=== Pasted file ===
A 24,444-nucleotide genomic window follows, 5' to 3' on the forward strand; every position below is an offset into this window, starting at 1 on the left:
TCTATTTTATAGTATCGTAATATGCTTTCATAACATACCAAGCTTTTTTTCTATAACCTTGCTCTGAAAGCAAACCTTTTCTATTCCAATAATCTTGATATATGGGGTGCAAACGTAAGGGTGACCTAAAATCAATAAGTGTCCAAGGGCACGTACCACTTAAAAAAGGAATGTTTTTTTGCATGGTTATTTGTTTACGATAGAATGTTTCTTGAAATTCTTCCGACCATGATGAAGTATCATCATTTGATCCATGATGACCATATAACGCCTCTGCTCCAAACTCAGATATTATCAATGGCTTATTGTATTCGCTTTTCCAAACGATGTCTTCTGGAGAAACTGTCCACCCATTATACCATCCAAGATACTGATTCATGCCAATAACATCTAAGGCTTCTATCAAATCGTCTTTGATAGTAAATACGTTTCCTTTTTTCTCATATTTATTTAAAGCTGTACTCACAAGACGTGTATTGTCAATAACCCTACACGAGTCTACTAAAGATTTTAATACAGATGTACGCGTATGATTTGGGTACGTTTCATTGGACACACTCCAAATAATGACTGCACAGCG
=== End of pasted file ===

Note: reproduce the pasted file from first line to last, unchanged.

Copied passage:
A 24,444-nucleotide genomic window follows, 5' to 3' on the forward strand; every position below is an offset into this window, starting at 1 on the left:
TCTATTTTATAGTATCGTAATATGCTTTCATAACATACCAAGCTTTTTTTCTATAACCTTGCTCTGAAAGCAAACCTTTTCTATTCCAATAATCTTGATATATGGGGTGCAAACGTAAGGGTGACCTAAAATCAATAAGTGTCCAAGGGCACGTACCACTTAAAAAAGGAATGTTTTTTTGCATGGTTATTTGTTTACGATAGAATGTTTCTTGAAATTCTTCCGACCATGATGAAGTATCATCATTTGATCCATGATGACCATATAACGCCTCTGCTCCAAACTCAGATATTATCAATGGCTTATTGTATTCGCTTTTCCAAACGATGTCTTCTGGAGAAACTGTCCACCCATTATACCATCCAAGATACTGATTCATGCCAATAACATCTAAGGCTTCTATCAAATCGTCTTTGATAGTAAATACGTTTCCTTTTTTCTCATATTTATTTAAAGCTGTACTCACAAGACGTGTATTGTCAATAACCCTACACGAGTCTACTAAAGATTTTAATACAGATGTACGCGTATGATTTGGGTACGTTTCATTGGACACACTCCAAATAATGACTGCACAGCG